House mice tend to live in stable social groups consisting of a single dominant, territorial male and 4-12 other adults. This mating system is called "harem polygyny" because the females mate with the territorial male and generally refuse to mate with the subordinate males. However, females will also leave their territory and solicit matings from neighboring territorial males. A 7-year capture-release study found that most adult animals remained faithful to a locality for extended periods. Several studies have found genetic differentiation indicating that dispersal is low enough to create a potential inbreeding risk. Many studies in the laboratory indicate the inbreeding is detrimental, and we have recently found that the fitness costs of inbreeding is much worse under the stressful, competitive conditions.
Mating and Reproductive Behavior
Females reach reproductive maturity between 4-8 weeks and males at about 7 weeks. Females come into puberty earlier when exposed to male odors, whereas they delay it when exposed to the odor of females. Females breed year round and come into estrous every four days in the laboratory (estrous condition can be diagnosed by a vaginal smear), although estrous can be behaviorally and pheromonally inhibited in the wild. Mating occurs during the late proestrus/early estrus portion of the cycle, and takes place over a period of 15-60 min (unless males rape the female): males mount the female and withdraws repeatedly without ejaculation (intromission) from one to 100 times until ejaculation occurs (which you can recognize because males clinch the female and fall over on their side). The function of intromission behavior is unclear, but it may be a form of courtship behavior in which to assess potential mates . Upon ejaculation, males deposit a sperm plug that blocks the entrance to the vagina. The refractory period lasts for about an hour, and full sperm count is not built up again for two days, but a male may mate with up to three females in one night.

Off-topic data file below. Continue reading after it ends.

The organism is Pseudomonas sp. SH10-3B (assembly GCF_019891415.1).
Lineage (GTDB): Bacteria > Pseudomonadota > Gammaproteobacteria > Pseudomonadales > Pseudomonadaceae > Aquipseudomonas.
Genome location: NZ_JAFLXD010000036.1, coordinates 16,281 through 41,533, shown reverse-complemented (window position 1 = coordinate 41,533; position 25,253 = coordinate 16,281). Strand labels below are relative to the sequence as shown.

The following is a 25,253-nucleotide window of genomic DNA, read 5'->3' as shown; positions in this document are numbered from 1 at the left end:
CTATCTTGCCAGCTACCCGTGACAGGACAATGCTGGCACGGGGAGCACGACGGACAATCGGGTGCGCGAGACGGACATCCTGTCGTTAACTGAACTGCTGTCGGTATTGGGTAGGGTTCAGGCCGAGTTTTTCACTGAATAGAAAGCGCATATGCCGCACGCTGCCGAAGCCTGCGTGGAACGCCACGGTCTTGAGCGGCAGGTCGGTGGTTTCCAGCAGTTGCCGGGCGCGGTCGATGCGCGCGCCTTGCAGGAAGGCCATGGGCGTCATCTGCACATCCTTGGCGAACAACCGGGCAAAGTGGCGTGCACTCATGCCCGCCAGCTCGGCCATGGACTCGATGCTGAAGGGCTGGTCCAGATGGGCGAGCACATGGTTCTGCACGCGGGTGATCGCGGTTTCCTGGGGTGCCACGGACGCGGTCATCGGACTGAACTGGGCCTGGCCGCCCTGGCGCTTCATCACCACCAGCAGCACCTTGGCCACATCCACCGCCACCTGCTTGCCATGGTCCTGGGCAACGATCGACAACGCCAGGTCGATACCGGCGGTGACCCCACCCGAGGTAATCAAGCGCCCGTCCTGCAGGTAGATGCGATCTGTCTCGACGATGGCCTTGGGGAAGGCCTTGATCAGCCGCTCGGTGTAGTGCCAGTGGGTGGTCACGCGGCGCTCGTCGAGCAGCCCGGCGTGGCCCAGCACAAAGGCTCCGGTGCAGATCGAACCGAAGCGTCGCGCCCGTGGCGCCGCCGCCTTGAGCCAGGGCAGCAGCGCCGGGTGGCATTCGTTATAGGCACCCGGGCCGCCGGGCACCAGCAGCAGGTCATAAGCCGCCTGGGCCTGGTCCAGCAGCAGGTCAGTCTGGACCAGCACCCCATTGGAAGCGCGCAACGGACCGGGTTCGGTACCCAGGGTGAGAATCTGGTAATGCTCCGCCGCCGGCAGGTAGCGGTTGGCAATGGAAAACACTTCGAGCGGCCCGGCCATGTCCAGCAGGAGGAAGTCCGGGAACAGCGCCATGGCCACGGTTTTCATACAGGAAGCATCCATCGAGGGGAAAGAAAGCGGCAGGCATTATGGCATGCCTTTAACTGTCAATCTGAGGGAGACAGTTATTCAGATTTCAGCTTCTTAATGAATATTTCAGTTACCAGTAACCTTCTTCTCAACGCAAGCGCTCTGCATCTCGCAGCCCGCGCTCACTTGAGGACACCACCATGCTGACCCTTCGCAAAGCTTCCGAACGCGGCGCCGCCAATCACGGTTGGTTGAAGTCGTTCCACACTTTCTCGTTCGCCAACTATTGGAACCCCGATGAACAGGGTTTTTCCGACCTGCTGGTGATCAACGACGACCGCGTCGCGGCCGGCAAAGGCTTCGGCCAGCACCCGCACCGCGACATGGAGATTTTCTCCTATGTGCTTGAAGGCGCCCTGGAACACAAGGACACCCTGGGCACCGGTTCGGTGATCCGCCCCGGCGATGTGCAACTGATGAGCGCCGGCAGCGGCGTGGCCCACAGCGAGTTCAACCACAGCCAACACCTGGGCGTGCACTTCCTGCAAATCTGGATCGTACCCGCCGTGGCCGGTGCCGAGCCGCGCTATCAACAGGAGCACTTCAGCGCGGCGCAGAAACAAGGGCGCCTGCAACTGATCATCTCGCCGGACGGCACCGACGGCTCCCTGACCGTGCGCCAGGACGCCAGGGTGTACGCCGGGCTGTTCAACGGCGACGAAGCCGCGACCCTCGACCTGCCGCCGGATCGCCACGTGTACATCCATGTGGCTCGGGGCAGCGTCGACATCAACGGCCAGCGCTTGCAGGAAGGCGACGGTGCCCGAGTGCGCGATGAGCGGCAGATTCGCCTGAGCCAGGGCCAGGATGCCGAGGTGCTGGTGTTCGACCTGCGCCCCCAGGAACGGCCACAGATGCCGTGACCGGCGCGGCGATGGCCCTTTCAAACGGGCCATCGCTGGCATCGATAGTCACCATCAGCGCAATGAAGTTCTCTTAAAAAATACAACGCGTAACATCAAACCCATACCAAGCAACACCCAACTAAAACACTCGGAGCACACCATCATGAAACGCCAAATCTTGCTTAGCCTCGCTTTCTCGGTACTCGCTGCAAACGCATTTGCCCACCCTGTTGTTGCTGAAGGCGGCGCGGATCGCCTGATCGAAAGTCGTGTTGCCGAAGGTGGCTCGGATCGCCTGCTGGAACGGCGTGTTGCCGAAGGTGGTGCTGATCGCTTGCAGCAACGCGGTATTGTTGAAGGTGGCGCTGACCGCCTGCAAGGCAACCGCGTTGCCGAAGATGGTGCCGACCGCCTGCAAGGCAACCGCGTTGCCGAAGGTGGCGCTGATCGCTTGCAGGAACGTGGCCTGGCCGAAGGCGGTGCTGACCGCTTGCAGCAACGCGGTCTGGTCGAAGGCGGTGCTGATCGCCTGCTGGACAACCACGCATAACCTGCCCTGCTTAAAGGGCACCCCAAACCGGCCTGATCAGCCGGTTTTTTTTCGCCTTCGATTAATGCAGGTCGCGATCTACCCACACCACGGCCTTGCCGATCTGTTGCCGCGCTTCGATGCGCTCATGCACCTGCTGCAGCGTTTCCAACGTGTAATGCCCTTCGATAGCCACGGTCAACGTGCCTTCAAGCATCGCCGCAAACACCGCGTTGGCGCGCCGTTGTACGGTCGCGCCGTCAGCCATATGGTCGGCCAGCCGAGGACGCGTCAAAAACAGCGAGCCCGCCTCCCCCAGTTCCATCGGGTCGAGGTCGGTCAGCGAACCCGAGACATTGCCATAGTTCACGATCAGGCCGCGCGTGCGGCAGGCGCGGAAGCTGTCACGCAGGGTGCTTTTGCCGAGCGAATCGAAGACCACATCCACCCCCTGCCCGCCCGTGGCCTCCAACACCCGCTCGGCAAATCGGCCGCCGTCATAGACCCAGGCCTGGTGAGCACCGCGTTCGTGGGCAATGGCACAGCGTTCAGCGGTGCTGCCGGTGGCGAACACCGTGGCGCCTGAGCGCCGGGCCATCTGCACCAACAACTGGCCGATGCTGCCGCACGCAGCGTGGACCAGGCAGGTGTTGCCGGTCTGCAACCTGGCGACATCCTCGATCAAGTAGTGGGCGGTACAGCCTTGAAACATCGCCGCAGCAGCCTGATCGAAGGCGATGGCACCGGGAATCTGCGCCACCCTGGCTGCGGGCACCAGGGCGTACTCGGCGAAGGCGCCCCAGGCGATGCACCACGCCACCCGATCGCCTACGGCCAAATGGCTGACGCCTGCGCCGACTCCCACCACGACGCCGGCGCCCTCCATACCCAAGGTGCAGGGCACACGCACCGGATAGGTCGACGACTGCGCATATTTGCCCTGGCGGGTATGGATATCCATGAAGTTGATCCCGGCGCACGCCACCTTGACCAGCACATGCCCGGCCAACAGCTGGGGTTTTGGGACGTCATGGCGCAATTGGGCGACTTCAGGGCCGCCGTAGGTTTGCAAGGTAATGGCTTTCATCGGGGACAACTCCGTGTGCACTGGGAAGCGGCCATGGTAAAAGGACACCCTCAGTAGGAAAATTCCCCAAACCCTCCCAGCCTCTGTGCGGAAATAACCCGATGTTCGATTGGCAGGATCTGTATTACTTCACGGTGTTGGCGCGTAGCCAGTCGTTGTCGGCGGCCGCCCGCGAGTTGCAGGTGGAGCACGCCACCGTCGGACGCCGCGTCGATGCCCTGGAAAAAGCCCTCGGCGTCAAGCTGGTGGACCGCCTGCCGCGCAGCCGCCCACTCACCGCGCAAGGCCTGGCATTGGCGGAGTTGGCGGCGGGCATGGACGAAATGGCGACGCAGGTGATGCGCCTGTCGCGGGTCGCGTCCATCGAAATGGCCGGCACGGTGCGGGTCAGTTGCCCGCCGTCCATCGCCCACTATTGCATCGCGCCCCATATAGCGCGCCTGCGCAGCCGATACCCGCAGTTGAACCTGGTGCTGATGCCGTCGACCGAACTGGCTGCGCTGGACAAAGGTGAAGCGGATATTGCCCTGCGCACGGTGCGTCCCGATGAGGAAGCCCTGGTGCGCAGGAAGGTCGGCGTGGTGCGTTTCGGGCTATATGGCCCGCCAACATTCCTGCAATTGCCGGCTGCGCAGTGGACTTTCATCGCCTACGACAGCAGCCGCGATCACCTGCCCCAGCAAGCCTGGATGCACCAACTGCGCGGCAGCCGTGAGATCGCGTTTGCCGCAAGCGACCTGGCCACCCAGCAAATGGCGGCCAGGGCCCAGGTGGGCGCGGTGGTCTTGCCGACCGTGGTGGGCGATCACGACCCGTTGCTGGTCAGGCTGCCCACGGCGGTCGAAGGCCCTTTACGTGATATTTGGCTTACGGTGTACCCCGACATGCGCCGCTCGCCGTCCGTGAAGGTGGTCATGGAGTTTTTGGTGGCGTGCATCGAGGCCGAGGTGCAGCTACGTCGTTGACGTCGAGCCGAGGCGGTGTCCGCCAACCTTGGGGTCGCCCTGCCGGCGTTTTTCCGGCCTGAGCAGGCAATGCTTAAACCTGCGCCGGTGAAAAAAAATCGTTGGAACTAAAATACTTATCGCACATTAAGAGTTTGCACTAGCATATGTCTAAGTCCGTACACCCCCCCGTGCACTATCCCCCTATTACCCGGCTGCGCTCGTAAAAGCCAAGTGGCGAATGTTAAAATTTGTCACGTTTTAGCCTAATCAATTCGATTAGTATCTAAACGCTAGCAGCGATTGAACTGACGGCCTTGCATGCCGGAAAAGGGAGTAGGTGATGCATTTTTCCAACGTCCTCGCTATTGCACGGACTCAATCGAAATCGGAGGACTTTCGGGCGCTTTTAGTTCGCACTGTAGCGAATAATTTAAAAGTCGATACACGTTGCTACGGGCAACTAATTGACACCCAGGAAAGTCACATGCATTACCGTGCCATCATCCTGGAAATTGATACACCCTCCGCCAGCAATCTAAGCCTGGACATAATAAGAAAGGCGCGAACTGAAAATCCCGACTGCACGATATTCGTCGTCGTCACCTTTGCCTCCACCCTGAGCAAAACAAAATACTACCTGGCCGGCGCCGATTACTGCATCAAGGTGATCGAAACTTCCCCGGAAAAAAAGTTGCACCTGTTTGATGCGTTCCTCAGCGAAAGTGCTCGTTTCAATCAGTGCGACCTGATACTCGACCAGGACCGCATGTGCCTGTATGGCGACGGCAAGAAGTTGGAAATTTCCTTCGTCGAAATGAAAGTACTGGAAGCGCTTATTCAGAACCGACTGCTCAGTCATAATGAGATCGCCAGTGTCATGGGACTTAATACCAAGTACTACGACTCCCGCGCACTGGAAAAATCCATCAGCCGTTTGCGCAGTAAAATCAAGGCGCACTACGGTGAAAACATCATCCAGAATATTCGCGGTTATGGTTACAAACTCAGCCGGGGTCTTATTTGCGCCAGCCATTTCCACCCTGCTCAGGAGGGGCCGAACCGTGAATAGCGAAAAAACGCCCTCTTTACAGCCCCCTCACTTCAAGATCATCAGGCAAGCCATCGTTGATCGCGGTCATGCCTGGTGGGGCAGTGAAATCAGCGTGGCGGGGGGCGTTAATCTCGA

Once pregnant, gestation lasts between 18-22 days, but it is not uncommon for it to be extended (delayed implantation) to 25 d or more when a female is lactating . Females may abort the pregnancy (actually they block implantation) if they are stressed, or interestingly, if the stud male is replaced by another foreign male (the Bruce effect). Before giving birth, females construct nests for their young, ranging in complexity from no nest, a platform nest, a bowl-shaped nest, to an enclosed chamber . Which type of nest a female constructs depends on the ambient temperature indicating that nests function as a thermoregulatory device for young.
Females have 5-8 pups per litter in wild mice (6-10 in lab mice). Sex ratios of pups are usually equal, though food-deprived females produce fewer males , probably because runted males are unlikely to compete for territories and mates (differences in weaning weight persist into adulthood ). Also, pups from post-partum litters are heavier than first litters and are male biased . The position of a fetus in the uterus, relative to its siblings (intrauterine position), appears to affect its sexual development, i.e., males that develop between two females are feminized and females between two males are androgenized . After giving birth, females enter post-partum estrous and usually mate that night (6-24 hrs after giving birth).
Pups are weaned at around 14-15 days and pregnant dams withdraw milk earlier than non-pregnant dams . Mice are considered to be adults at 60 days. Adults are sexual dimorphic with males being larger than the females and having larger scent glands. Mice can live for nearly three years in captivity, but they rarely live for more than a year in the wild. A study in a population enclosure found that only 52% of the females become pregnant (either due to differential mating or abortion) and only 15% of their offspring reach weaning age . Females in the wild will only produce two surviving offspring in her lifetime if the population size is stable.